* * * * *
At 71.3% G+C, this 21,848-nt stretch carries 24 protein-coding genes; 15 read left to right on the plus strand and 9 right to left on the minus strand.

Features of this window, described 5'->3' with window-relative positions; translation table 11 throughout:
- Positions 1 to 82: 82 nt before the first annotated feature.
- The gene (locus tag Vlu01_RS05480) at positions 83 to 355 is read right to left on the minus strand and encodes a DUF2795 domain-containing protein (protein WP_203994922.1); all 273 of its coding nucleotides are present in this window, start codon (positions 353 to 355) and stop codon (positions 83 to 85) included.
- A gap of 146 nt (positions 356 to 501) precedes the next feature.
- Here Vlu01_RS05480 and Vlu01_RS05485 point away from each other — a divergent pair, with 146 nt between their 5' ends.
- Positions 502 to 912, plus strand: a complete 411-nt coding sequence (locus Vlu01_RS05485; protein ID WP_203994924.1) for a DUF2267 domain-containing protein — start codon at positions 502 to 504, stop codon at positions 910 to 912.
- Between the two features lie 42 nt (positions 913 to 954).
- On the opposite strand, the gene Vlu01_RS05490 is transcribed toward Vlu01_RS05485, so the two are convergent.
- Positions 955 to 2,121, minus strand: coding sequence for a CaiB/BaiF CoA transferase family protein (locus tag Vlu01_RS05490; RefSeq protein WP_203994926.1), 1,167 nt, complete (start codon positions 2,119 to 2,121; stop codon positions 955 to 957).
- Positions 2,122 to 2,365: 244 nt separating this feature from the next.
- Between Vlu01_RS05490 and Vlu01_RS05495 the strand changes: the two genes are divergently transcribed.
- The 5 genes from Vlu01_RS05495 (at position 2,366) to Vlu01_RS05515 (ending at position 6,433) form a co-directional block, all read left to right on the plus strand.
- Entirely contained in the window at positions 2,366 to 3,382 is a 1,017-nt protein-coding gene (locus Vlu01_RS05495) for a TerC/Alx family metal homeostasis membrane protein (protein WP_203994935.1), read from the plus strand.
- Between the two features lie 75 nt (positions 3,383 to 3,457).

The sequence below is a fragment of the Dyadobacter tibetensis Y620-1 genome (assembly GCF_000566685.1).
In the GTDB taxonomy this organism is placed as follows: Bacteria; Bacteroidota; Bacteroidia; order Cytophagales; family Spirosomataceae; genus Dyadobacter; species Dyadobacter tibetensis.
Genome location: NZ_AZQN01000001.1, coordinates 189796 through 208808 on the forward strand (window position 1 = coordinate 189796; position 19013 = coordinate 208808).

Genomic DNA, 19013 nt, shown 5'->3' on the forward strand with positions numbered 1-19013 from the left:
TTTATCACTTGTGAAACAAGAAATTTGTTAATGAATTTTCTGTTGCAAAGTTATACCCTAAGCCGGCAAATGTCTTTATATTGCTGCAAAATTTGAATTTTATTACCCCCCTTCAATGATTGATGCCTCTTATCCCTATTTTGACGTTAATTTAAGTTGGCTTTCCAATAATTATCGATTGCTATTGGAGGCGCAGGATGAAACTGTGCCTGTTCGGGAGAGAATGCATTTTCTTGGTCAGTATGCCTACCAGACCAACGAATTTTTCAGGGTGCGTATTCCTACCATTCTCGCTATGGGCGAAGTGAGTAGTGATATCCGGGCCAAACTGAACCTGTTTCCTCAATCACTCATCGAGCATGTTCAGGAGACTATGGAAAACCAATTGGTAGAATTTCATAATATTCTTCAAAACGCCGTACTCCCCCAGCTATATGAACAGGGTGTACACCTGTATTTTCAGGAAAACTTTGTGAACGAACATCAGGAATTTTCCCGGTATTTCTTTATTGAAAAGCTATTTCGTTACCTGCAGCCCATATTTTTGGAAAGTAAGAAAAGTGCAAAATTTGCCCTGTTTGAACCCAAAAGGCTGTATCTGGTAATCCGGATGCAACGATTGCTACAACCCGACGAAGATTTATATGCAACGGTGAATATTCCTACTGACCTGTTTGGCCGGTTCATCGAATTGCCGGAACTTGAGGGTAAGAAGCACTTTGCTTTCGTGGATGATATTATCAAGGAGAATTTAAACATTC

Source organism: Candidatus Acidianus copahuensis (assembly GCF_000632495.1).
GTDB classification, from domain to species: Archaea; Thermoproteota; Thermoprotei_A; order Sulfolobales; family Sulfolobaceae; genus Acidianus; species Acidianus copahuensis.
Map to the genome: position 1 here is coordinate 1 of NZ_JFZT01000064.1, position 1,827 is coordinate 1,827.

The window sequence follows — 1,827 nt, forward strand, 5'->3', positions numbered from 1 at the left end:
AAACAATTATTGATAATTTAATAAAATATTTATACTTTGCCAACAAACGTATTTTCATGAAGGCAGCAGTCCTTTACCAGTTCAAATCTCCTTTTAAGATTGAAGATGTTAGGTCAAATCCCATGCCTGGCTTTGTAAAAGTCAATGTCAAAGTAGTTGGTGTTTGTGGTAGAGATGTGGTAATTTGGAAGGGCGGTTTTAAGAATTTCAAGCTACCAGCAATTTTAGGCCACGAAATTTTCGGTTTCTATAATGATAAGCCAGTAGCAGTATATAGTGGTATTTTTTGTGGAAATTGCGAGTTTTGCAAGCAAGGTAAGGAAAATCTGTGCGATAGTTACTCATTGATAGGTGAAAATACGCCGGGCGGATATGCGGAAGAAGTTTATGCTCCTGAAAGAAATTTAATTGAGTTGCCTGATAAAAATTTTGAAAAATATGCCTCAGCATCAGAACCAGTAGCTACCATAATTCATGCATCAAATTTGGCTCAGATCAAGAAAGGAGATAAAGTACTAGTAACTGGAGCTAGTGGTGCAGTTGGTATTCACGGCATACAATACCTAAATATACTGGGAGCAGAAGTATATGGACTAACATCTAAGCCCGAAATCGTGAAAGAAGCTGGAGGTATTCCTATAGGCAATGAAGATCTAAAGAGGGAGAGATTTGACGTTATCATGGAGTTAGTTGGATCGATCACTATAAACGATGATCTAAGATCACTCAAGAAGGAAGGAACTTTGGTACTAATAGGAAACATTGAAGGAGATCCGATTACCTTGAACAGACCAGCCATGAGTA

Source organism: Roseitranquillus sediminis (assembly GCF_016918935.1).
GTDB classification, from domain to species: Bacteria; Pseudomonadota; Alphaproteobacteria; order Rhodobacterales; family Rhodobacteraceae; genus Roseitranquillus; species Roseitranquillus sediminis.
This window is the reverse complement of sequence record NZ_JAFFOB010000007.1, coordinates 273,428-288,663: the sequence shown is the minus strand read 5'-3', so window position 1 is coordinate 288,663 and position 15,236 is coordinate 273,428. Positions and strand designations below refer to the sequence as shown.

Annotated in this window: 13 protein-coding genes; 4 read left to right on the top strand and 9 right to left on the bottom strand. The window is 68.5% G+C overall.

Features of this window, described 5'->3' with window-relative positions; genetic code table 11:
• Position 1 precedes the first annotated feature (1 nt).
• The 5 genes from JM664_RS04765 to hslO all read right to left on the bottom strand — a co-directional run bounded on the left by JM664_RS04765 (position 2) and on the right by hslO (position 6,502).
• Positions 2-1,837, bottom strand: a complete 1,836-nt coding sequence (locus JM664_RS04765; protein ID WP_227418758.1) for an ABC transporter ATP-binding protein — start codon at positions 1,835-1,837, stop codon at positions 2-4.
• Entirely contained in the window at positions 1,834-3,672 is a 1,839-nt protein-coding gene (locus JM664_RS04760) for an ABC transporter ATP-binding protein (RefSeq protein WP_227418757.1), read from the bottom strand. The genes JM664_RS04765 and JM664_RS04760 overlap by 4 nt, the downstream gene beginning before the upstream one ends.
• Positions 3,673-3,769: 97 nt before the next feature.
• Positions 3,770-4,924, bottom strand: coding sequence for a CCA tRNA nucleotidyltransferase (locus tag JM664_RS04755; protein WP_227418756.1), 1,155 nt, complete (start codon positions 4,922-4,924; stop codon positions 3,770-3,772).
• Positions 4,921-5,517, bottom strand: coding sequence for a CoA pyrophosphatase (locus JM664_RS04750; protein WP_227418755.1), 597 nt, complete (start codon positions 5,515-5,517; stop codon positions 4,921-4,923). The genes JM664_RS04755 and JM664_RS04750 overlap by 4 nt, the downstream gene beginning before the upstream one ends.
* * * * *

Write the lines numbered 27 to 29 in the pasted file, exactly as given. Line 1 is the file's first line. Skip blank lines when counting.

GTDB classification, from domain to species: Bacteria; Pseudomonadota; Alphaproteobacteria; order Rhodobacterales; family Rhodobacteraceae; genus Roseitranquillus; species Roseitranquillus sediminis.
This window is the reverse complement of sequence record NZ_JAFFOB010000007.1, coordinates 273,428-288,663: the sequence shown is the minus strand read 5'-3', so window position 1 is coordinate 288,663 and position 15,236 is coordinate 273,428. Positions and strand designations below refer to the sequence as shown.

Annotated in this window: 13 protein-coding genes; 4 read left to right on the top strand and 9 right to left on the bottom strand. The window is 68.5% G+C overall.